Allocation of Parental Responsibilities (Custody)

The legal “custody” process in Colorado is called “allocation of parental responsibilities” (APR).  A parent can file an APR or custody case whether or not they are married to the child’s other parent. 

APR (custody) deals with how much parenting time each parent may have with their child if the parents do not live together. Either the parents can agree on how much time each parent gets with the child, or the court decides, based on the “best interest of the child” (BIOC).  BIOC is a complex legal issue that a court decides after considering many factors.

The court can also set other limits for parenting time. For example, the court can say parenting time must be supervised by another adult, tell parents where to exchange the child for parenting time, and/or that the parents have to be sober (not under the influence of alcohol or drugs) during parenting time.

APR (custody) also deals with who can make different types of decisions for the child. In the APR process, the parents can agree who gets to make decisions about a child’s health care, education, religion, and extracurricular activities (like sports).  If the parents can’t decide on their own, the court will make the decision.

Either parent can start an APR case. Usually, the child must have lived in Colorado for 6 months (182 days) before a case can be filed. But, there may still be custody options if the child has not lived in Colorado for 6 months. To learn more, please contact a Navigator.  

If parents file an APR case together, they are known as Petitioner and Co-Petitioner. If one parent files on their own, they are known as Petitioner and the other parent is known as Respondent.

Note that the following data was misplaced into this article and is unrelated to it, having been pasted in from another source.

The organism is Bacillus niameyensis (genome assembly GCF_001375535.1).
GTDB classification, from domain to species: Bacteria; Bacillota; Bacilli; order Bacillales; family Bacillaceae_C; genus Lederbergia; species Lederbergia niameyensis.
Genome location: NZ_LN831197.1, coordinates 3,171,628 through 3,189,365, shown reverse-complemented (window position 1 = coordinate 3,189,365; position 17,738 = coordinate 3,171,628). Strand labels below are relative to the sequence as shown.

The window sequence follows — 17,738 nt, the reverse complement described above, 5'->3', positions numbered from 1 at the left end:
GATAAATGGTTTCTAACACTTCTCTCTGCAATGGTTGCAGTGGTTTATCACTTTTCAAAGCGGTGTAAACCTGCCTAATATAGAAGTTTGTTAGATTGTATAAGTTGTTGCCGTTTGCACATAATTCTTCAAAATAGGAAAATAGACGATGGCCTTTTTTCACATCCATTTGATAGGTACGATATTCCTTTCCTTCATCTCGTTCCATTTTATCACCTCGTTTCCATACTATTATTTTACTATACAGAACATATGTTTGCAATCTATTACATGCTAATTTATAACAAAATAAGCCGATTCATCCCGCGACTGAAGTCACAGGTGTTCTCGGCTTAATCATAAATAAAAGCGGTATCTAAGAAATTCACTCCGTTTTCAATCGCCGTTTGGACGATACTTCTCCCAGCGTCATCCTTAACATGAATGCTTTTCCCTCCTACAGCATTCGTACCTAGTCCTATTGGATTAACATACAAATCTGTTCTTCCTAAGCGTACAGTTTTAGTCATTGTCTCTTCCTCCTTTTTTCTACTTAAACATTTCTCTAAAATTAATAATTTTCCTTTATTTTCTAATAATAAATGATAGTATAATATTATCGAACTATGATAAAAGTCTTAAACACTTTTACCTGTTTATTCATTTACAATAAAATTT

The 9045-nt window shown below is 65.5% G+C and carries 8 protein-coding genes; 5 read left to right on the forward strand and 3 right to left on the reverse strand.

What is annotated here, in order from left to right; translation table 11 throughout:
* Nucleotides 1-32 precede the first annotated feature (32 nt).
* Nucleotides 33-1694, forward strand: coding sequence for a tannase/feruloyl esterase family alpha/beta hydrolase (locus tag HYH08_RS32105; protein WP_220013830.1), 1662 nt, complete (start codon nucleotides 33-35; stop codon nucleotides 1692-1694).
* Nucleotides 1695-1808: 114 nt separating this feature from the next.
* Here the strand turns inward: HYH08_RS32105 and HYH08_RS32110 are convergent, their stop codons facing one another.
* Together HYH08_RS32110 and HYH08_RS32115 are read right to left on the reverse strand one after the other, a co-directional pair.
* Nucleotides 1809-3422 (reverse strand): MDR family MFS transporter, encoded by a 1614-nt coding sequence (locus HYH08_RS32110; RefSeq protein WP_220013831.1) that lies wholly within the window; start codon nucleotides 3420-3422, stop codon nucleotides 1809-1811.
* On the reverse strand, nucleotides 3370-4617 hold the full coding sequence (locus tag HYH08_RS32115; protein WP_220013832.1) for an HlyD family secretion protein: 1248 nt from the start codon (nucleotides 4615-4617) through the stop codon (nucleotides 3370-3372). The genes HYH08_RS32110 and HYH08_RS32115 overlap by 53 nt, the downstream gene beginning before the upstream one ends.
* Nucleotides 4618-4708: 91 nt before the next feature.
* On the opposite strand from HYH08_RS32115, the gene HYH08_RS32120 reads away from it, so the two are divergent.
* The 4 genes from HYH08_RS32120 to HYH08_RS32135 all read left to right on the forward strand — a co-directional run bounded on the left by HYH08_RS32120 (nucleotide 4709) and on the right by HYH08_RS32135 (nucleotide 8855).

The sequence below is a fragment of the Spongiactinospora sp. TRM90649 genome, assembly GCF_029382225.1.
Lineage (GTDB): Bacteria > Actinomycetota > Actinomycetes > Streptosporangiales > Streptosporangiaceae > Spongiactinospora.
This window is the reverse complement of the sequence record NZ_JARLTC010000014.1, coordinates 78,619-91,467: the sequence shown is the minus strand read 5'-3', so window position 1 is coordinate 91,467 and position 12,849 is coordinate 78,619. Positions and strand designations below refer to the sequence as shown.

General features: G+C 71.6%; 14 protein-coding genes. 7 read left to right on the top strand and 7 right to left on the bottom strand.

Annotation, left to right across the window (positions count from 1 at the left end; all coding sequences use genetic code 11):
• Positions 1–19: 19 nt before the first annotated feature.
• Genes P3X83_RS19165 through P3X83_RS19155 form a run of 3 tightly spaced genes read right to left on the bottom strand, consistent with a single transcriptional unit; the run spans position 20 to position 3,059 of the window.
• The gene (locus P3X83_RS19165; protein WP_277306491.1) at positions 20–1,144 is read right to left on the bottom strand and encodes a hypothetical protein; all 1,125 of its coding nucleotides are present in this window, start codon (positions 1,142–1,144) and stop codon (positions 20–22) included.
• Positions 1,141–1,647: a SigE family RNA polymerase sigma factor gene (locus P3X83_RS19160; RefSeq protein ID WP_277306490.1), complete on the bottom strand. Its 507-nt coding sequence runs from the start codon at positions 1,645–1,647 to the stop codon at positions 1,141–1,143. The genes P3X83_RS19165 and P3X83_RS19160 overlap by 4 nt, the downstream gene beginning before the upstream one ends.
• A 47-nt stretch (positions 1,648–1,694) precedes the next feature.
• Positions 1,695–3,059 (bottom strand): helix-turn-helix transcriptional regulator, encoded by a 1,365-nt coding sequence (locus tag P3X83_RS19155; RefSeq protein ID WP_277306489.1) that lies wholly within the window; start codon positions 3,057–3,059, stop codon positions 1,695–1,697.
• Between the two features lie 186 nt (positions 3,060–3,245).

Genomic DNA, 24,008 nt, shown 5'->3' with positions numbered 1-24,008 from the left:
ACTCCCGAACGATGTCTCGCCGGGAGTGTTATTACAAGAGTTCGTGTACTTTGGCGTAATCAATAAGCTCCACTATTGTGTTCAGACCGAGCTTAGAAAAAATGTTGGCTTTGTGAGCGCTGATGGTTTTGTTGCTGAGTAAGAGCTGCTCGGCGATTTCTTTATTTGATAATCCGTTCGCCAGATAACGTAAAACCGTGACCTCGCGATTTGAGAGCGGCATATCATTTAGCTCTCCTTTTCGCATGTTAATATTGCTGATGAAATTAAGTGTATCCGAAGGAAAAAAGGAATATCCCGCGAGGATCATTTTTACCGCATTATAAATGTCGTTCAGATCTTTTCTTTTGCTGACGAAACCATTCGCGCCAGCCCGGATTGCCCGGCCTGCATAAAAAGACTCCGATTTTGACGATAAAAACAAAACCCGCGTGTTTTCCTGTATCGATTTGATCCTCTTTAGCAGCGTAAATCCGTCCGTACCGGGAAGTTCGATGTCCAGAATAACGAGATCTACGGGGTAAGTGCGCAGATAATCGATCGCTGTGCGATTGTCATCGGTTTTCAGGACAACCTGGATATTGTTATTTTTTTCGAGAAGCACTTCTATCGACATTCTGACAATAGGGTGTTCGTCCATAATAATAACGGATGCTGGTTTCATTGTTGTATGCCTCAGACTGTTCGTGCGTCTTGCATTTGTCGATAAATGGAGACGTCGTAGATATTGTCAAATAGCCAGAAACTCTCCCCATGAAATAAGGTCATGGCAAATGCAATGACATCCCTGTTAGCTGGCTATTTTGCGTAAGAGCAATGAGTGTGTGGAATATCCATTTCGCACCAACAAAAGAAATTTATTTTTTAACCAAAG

Child custody can be a difficult and stressful process.

When intimate partner abuse has happened between the parents, victims and their children can face safety issues in the APR process. We strongly encourage victims of intimate partner abuse to speak with a Navigator about safety planning and other resources.

More information on steps to filing a custody case.
More information on other family law issues.
List of courts by county.

If you or someone you know needs help on this topic, click here for some Denver-based and national organizationsclick here for some Denver-based and national organizations that may help you.

To see Colorado statutes on allocation of parental responsibilities and custody, click here.

Post-Decree Family Law

“Post-decree” means a court case that happens after the Court has already made final rulings and orders in a family law. For example, a court may have ruled on child custody, parenting time, or child support in a divorce or custody case.

A post-decree case is when one of the people in the case asks the court, at a later date, to change or enforce the court’s order. This is sometimes done with a motion to modify, motion to enforce, or motion for contempt.

For example, if one parent wants to change the amount of time a child spends with the other parent, they might ask to the court to modify their parenting time order. Another example is if one parent is not paying child support like they are supposed to, the other parent might ask the court to force them to do so.  

Lots of post-decree cases happen after a divorce. But, post-decree cases can happen any time a court has made a custody order, even if the couple was never married.

A person who wants to enforce or change the court order has to go through “post-decree” litigation. Post-decree litigation is complicated. You should speak to a qualified family law attorney for further information.